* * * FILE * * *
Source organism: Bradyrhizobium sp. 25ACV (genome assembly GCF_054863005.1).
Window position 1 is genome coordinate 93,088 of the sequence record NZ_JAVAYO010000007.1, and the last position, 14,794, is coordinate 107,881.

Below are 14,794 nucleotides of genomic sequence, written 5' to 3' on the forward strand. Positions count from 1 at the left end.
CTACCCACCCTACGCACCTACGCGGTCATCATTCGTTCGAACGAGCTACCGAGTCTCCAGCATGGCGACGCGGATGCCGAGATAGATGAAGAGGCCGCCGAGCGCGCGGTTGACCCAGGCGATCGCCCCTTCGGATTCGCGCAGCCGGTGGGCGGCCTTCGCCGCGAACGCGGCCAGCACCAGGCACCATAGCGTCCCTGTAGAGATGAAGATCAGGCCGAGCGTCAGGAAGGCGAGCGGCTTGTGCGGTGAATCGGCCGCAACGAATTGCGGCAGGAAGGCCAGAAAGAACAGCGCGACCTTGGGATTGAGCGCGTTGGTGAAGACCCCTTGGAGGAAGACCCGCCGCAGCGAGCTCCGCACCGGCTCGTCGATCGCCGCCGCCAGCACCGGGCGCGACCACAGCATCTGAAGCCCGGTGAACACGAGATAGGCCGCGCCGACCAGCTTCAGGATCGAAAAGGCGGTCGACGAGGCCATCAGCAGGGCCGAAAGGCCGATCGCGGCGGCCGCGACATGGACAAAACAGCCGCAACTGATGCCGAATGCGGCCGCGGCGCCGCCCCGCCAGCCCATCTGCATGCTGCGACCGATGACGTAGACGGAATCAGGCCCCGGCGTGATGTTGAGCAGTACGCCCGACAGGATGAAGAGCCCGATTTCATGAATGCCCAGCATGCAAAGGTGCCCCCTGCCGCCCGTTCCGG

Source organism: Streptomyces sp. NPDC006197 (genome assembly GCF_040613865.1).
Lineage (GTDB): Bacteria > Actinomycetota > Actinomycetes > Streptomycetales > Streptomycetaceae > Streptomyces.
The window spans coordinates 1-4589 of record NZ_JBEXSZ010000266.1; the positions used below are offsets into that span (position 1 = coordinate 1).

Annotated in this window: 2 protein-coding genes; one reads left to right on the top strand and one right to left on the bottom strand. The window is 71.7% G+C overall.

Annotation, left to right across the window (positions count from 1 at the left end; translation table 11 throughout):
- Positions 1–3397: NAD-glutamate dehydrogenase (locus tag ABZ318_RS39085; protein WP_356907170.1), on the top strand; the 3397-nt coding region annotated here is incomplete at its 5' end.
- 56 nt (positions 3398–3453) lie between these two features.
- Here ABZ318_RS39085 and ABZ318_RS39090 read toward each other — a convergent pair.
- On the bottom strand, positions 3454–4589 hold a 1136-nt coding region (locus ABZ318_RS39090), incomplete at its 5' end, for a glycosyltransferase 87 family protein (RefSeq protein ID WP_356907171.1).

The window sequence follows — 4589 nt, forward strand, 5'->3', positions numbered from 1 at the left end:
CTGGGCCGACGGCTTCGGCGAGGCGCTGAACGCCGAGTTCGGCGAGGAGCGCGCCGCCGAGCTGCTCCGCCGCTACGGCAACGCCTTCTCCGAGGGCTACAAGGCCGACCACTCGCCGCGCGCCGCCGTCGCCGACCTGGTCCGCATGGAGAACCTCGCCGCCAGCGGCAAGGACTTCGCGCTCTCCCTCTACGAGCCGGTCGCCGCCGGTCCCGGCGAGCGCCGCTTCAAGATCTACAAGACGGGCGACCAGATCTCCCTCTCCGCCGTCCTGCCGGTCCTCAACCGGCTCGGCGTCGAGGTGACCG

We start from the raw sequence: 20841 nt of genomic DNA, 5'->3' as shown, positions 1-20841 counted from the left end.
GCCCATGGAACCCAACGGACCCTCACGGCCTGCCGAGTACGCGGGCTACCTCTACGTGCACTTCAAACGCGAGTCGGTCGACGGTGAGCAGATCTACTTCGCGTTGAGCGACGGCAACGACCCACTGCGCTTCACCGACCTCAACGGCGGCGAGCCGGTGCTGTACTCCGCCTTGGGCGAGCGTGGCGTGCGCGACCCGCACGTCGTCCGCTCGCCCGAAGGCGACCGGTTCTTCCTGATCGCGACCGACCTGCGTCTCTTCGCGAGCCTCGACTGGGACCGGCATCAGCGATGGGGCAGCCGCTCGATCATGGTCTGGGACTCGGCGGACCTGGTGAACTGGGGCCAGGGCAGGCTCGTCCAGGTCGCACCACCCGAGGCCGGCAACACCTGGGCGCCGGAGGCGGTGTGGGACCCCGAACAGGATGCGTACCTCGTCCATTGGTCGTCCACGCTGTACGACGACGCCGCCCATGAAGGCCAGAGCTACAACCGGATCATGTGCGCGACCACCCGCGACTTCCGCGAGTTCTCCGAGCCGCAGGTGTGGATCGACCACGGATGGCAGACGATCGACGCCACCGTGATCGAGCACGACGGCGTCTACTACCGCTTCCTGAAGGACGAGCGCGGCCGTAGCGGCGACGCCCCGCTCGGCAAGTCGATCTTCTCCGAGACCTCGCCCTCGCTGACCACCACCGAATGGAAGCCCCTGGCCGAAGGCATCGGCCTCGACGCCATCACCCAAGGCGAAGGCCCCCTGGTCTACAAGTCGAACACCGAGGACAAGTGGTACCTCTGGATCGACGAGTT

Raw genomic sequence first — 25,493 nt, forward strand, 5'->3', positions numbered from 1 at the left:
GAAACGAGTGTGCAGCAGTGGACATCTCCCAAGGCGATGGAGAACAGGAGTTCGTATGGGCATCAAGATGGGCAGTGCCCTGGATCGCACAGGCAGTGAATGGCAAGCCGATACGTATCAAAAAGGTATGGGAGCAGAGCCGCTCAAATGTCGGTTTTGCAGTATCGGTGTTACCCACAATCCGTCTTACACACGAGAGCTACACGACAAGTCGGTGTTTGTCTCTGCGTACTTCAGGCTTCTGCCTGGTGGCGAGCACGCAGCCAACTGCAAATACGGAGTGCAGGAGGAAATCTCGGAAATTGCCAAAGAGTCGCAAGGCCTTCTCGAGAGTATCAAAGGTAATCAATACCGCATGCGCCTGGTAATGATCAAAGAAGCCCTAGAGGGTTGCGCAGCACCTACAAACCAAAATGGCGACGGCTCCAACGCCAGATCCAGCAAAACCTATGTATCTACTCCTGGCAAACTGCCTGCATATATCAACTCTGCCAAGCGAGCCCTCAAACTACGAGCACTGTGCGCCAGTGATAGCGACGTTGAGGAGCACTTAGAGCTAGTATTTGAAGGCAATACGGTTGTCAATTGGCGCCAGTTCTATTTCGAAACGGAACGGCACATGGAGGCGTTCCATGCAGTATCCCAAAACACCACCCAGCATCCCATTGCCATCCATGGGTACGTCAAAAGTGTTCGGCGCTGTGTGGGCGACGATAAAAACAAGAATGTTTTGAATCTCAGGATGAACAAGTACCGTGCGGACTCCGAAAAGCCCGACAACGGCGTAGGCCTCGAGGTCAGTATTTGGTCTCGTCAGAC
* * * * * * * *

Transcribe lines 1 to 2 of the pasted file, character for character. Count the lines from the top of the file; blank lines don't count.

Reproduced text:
Source organism: Bradyrhizobium sp. 25ACV (genome assembly GCF_054863005.1).
Window position 1 is genome coordinate 93,088 of the sequence record NZ_JAVAYO010000007.1, and the last position, 14,794, is coordinate 107,881.